power of his eloquence and the fund of his instruction, waited upon and
honoured wherever he goes.
The presence of a learned man is like pure gold
Whose power and price is known wherever he goes.
An ignorant fellow of noble descent resembles Shahrua,
Which nobody accepts in a foreign country.
Thirdly, handsome fellows with whom the souls of pious men are inclined
to commingle because it has been said that a little beauty is better
than much wealth. An attractive face is also said to be a slave to
despondent hearts and the key to locked doors, wherefore the society of
such a person is everywhere known to be very acceptable:
A beautiful person meets with honour and respect everywhere
Although perhaps driven away in anger by father and mother.
I have seen a peacock feather in the leaves of the Quran.
I said: ‘I see thy position is higher than thy deserts.’
It said: ‘Hush, whoever is endowed with beauty,
Wherever he places his foot, hands are held out to receive it.’
When a boy is symmetrical and heart-robbing
It matters not if his father disowns him.
He is a jewel which must not remain in a shell.
A precious pearl everyone desires to buy.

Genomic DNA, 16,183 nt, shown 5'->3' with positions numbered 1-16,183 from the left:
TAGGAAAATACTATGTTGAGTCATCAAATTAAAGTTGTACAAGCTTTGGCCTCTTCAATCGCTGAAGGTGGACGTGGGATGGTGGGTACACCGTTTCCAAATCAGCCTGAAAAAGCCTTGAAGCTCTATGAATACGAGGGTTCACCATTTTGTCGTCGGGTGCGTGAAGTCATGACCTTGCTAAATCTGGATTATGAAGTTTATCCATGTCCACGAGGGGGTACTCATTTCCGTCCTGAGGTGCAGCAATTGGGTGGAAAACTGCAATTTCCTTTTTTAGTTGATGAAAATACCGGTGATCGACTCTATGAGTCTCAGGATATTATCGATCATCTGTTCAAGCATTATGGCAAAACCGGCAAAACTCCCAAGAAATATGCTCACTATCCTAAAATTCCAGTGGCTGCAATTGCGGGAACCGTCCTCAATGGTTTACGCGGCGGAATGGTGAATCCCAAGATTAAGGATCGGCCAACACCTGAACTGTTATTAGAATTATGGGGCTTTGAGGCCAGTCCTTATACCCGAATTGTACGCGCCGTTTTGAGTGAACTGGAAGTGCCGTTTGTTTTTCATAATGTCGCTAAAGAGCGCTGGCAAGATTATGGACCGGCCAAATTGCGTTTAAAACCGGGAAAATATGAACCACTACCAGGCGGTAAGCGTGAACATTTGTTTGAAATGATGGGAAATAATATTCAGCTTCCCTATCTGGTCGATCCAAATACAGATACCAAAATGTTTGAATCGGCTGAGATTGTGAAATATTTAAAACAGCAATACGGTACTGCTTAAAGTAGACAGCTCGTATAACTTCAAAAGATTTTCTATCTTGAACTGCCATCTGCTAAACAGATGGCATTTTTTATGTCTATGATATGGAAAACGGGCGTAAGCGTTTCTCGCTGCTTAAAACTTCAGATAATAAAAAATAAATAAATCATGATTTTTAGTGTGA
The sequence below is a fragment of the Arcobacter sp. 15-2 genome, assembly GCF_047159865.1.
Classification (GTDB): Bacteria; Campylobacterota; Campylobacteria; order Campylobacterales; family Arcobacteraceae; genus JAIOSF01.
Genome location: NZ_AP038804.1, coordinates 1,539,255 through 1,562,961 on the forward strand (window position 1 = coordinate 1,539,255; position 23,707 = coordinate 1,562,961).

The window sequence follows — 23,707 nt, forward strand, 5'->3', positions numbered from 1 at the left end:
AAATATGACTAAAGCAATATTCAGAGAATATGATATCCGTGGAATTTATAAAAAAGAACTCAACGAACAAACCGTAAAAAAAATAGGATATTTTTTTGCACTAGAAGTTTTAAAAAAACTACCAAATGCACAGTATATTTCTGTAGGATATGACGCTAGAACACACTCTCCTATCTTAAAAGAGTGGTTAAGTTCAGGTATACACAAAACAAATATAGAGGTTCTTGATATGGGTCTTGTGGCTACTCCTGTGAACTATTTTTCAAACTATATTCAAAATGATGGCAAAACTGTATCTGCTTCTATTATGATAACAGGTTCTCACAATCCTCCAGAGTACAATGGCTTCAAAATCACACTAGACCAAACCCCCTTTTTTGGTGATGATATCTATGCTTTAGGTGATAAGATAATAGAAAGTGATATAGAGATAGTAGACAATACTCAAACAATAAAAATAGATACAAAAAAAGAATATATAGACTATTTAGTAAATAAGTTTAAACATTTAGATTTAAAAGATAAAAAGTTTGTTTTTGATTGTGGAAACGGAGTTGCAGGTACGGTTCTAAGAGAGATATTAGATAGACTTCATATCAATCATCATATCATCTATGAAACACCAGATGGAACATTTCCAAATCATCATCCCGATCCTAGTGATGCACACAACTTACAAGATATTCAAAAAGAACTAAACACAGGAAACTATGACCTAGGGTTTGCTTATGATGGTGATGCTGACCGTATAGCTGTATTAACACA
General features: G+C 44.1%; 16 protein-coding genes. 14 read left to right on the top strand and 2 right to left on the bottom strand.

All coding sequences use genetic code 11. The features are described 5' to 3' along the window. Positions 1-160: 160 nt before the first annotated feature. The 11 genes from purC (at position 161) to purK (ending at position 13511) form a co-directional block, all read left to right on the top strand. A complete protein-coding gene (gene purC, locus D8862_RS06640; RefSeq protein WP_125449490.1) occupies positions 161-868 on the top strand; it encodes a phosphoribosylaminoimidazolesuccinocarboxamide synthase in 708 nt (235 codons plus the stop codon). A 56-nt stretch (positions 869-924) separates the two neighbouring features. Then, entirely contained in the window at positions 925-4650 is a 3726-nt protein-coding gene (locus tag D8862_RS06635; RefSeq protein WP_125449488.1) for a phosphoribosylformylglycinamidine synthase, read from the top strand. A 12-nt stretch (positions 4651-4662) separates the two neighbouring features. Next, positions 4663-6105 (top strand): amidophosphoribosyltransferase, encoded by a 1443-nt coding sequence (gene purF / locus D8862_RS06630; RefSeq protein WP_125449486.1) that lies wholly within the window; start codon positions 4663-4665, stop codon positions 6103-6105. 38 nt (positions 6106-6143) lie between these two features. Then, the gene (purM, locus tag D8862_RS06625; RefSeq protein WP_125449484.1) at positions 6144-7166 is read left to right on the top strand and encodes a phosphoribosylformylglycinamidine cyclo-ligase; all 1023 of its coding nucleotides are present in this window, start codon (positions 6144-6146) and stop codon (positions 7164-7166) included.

Fourthly, one with a sweet voice, who retains, with a David-like
throat, water from flowing and birds from soaring. By means of this
talent he holds the hearts of people captive and religious men are
delighted to associate with him.
My audition is intent on the beautiful melody.
Who is that performing on the double chord?
How pleasant is the gentle and melancholy lay
To the ear of the boon companions who quaff the morning draught!
Better than a handsome face is a pleasant voice.
The former is joy to the senses, the latter food for the soul.
Fifthly, the artisan, who gains a sufficient livelihood by the strength
of his arm, so that his reputation is not lost in struggling for bread;
as wise men have said:
If he goes abroad from his own town
The patcher of clothes meets with no bardship or trouble
But if the government falls into ruin
The king of Nimruz will go to bed hungry.
The qualities which I have explained, O my son, are in a journey the
occasion of satisfaction to the mind, stimulants to a happy life but